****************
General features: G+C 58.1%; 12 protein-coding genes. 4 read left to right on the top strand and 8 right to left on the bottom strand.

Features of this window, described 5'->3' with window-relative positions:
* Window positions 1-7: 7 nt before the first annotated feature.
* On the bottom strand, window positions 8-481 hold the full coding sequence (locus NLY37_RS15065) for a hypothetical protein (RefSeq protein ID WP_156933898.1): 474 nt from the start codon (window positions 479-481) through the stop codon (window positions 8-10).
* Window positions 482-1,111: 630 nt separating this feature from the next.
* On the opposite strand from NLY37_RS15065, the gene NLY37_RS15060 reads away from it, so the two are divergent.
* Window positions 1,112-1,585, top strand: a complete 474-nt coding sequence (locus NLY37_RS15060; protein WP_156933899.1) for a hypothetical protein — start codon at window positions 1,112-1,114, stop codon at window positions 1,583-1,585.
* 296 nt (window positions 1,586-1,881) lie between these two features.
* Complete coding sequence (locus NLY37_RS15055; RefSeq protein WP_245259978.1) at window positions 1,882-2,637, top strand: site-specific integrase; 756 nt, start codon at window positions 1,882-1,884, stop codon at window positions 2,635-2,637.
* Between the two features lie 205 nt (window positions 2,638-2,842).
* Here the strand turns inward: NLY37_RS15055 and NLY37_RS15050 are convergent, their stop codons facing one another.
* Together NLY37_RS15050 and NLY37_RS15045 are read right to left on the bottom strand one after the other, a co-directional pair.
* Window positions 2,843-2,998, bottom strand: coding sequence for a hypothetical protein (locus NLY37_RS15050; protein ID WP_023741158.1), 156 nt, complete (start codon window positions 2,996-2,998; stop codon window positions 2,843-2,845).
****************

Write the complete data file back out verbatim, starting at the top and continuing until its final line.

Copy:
General features: G+C 58.1%; 12 protein-coding genes. 4 read left to right on the top strand and 8 right to left on the bottom strand.

Features of this window, described 5'->3' with window-relative positions:
* Window positions 1-7: 7 nt before the first annotated feature.
* On the bottom strand, window positions 8-481 hold the full coding sequence (locus NLY37_RS15065) for a hypothetical protein (RefSeq protein ID WP_156933898.1): 474 nt from the start codon (window positions 479-481) through the stop codon (window positions 8-10).
* Window positions 482-1,111: 630 nt separating this feature from the next.
* On the opposite strand from NLY37_RS15065, the gene NLY37_RS15060 reads away from it, so the two are divergent.
* Window positions 1,112-1,585, top strand: a complete 474-nt coding sequence (locus NLY37_RS15060; protein WP_156933899.1) for a hypothetical protein — start codon at window positions 1,112-1,114, stop codon at window positions 1,583-1,585.
* 296 nt (window positions 1,586-1,881) lie between these two features.
* Complete coding sequence (locus NLY37_RS15055; RefSeq protein WP_245259978.1) at window positions 1,882-2,637, top strand: site-specific integrase; 756 nt, start codon at window positions 1,882-1,884, stop codon at window positions 2,635-2,637.
* Between the two features lie 205 nt (window positions 2,638-2,842).
* Here the strand turns inward: NLY37_RS15055 and NLY37_RS15050 are convergent, their stop codons facing one another.
* Together NLY37_RS15050 and NLY37_RS15045 are read right to left on the bottom strand one after the other, a co-directional pair.
* Window positions 2,843-2,998, bottom strand: coding sequence for a hypothetical protein (locus NLY37_RS15050; protein ID WP_023741158.1), 156 nt, complete (start codon window positions 2,996-2,998; stop codon window positions 2,843-2,845).